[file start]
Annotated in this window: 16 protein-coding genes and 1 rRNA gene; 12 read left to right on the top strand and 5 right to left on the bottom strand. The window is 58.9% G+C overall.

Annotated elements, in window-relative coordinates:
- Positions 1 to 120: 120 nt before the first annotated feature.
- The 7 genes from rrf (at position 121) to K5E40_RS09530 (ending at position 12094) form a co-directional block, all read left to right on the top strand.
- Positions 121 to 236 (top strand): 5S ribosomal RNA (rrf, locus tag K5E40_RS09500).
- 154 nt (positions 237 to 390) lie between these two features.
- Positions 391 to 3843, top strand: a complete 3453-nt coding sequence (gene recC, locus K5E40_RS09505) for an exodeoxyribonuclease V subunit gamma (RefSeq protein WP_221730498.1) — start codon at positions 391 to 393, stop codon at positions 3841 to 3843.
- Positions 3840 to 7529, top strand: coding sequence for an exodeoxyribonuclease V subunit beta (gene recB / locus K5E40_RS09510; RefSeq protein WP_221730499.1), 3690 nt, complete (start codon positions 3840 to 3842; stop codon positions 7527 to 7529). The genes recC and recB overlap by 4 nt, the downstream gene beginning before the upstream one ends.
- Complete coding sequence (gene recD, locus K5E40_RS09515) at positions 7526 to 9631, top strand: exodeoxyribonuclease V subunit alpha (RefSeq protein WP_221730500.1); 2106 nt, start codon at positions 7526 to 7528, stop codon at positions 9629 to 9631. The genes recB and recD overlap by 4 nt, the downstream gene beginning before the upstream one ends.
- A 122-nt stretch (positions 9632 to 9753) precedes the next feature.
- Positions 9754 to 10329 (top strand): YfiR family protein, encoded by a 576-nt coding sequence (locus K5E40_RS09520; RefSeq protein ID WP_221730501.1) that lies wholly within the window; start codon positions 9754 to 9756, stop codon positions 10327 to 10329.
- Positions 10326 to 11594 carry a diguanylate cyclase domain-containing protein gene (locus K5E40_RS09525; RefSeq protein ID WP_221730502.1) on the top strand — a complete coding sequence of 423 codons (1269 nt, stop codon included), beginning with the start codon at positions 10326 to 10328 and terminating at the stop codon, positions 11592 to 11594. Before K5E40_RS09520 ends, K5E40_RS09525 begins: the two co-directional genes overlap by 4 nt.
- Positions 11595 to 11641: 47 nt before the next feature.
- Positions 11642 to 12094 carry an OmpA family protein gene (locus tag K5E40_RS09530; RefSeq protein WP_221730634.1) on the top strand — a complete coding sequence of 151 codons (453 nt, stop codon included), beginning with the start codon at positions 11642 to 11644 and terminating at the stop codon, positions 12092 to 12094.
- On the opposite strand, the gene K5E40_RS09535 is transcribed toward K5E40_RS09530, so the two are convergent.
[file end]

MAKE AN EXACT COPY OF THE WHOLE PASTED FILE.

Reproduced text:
Annotated in this window: 16 protein-coding genes and 1 rRNA gene; 12 read left to right on the top strand and 5 right to left on the bottom strand. The window is 58.9% G+C overall.

Annotated elements, in window-relative coordinates:
- Positions 1 to 120: 120 nt before the first annotated feature.
- The 7 genes from rrf (at position 121) to K5E40_RS09530 (ending at position 12094) form a co-directional block, all read left to right on the top strand.
- Positions 121 to 236 (top strand): 5S ribosomal RNA (rrf, locus tag K5E40_RS09500).
- 154 nt (positions 237 to 390) lie between these two features.
- Positions 391 to 3843, top strand: a complete 3453-nt coding sequence (gene recC, locus K5E40_RS09505) for an exodeoxyribonuclease V subunit gamma (RefSeq protein WP_221730498.1) — start codon at positions 391 to 393, stop codon at positions 3841 to 3843.
- Positions 3840 to 7529, top strand: coding sequence for an exodeoxyribonuclease V subunit beta (gene recB / locus K5E40_RS09510; RefSeq protein WP_221730499.1), 3690 nt, complete (start codon positions 3840 to 3842; stop codon positions 7527 to 7529). The genes recC and recB overlap by 4 nt, the downstream gene beginning before the upstream one ends.
- Complete coding sequence (gene recD, locus K5E40_RS09515) at positions 7526 to 9631, top strand: exodeoxyribonuclease V subunit alpha (RefSeq protein WP_221730500.1); 2106 nt, start codon at positions 7526 to 7528, stop codon at positions 9629 to 9631. The genes recB and recD overlap by 4 nt, the downstream gene beginning before the upstream one ends.
- A 122-nt stretch (positions 9632 to 9753) precedes the next feature.
- Positions 9754 to 10329 (top strand): YfiR family protein, encoded by a 576-nt coding sequence (locus K5E40_RS09520; RefSeq protein ID WP_221730501.1) that lies wholly within the window; start codon positions 9754 to 9756, stop codon positions 10327 to 10329.
- Positions 10326 to 11594 carry a diguanylate cyclase domain-containing protein gene (locus K5E40_RS09525; RefSeq protein ID WP_221730502.1) on the top strand — a complete coding sequence of 423 codons (1269 nt, stop codon included), beginning with the start codon at positions 10326 to 10328 and terminating at the stop codon, positions 11592 to 11594. Before K5E40_RS09520 ends, K5E40_RS09525 begins: the two co-directional genes overlap by 4 nt.
- Positions 11595 to 11641: 47 nt before the next feature.
- Positions 11642 to 12094 carry an OmpA family protein gene (locus tag K5E40_RS09530; RefSeq protein WP_221730634.1) on the top strand — a complete coding sequence of 151 codons (453 nt, stop codon included), beginning with the start codon at positions 11642 to 11644 and terminating at the stop codon, positions 12092 to 12094.
- On the opposite strand, the gene K5E40_RS09535 is transcribed toward K5E40_RS09530, so the two are convergent.